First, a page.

Forty sisters who now occupy the motherhouse will move into the new convent, along with 45 more sisters who now reside in Clare Hall. Clare Hall was once a dormitory for the neighboring seminary, Roost said.

In 2001, the Franciscan Sisters of Baltimore merged with the Sisters of St. Francis of Assisi. At that time, there were 46 sisters in Baltimore. Today the seven remaining sisters will move to Milwaukee and live in the new convent.

Community Care, Inc. provides first-shift nursing staff for the sisters. The sisters themselves provide care for second and third shifts. Current staffing is adequate to meet their needs, Roost said, so at this time it’s uncertain whether additional staff will be needed in the new convent.

Capital campaign

Roost did not disclose the total cost of the project, but the sisters’ capital campaign’s goal is $18 million. They have raised $4.1 million as of May 1. Sister Ellen Carr, the contact for the capital campaign, set up a website, The sisters will be selling engraved memorial pavers. Cream City bricks from the Loretto Hall building are still available for $25 each. Roost noted that St. Mary’s alumni have been generous.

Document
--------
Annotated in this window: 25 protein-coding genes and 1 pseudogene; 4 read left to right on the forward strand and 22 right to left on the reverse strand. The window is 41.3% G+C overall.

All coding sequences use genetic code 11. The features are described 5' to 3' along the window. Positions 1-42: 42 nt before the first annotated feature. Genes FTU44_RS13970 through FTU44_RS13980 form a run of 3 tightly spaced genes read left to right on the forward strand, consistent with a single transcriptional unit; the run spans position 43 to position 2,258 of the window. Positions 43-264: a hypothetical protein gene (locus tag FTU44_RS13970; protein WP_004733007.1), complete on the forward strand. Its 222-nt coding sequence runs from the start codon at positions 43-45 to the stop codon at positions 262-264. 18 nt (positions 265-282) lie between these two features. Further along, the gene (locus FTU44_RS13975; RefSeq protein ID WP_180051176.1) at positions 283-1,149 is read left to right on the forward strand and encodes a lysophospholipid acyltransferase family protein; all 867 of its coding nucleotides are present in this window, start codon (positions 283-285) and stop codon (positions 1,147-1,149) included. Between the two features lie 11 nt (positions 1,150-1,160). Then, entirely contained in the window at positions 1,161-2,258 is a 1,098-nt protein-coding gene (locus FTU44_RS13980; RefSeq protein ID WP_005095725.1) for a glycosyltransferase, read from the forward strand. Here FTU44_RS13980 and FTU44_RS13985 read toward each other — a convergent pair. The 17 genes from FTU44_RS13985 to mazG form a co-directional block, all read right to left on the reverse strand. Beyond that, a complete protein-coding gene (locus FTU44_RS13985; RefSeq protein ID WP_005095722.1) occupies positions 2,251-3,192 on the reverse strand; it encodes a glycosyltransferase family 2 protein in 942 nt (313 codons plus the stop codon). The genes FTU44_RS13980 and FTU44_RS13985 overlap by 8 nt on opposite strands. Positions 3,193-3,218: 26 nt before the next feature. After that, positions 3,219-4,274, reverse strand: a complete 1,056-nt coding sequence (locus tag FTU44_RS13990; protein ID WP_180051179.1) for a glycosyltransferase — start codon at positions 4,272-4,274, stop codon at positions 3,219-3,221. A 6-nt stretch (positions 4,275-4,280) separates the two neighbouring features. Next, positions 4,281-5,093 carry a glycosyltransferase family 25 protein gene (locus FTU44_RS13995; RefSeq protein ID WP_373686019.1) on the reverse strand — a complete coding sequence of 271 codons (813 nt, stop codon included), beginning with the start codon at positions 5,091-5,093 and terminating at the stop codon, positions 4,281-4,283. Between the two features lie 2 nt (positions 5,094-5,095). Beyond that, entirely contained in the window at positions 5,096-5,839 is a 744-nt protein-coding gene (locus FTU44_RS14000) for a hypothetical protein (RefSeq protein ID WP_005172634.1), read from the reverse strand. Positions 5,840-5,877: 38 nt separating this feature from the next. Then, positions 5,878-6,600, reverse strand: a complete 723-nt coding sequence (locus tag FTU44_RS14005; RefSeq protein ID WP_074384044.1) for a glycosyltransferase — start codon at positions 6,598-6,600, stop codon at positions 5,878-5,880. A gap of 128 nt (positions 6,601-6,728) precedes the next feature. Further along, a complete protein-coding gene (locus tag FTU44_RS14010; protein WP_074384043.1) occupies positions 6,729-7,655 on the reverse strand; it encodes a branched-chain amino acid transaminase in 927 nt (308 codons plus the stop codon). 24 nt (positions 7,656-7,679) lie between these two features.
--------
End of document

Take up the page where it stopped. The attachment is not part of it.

The convent’s historic grape arbor is one of the most stunning features of the old complex. It will soon benefit from restoration work. —Photo Katherine Keller

The sisters also host the annual Wine & Vine, a tasting event originally formed to fund the restoration of their historic concrete grape arbor. They reached that goal, so proceeds from Wine & Vine will now help fund the new convent. This year’s 10th annual Wine & Vine takes place Aug. 25, from 3:30 to 7pm.

Roost said it was heartbreaking to see the St. Mary’s buildings go down, and it will be just as heartbreaking to see the motherhouse razed, but the sisters are looking ahead to a new, updated space that will accommodate the sisters’ needs now and in the future.

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2 Comments on "New Home For Sisters Of St. Francis Of Assisi"

  1. Lois M. sommers Barutha SMA 1958 on Thu, 21st Jun 2018 10:06 am 

    Thank you. This was a great aeticle with photos that gave me more of an idea of how the convent will be used and how it will look. BEAUTIFUL!!!

  2. Marylin J. Schultz Banzhaf SMA 1958 on Wed, 4th Jul 2018 11:03 pm 

    The sisters are very deserving of the new residence. My heart hurt a bit seeing the St. Mary’s Academy buildings destroyed, especially the grotto, but the great memories of them as an educational institution and character building facility will live on.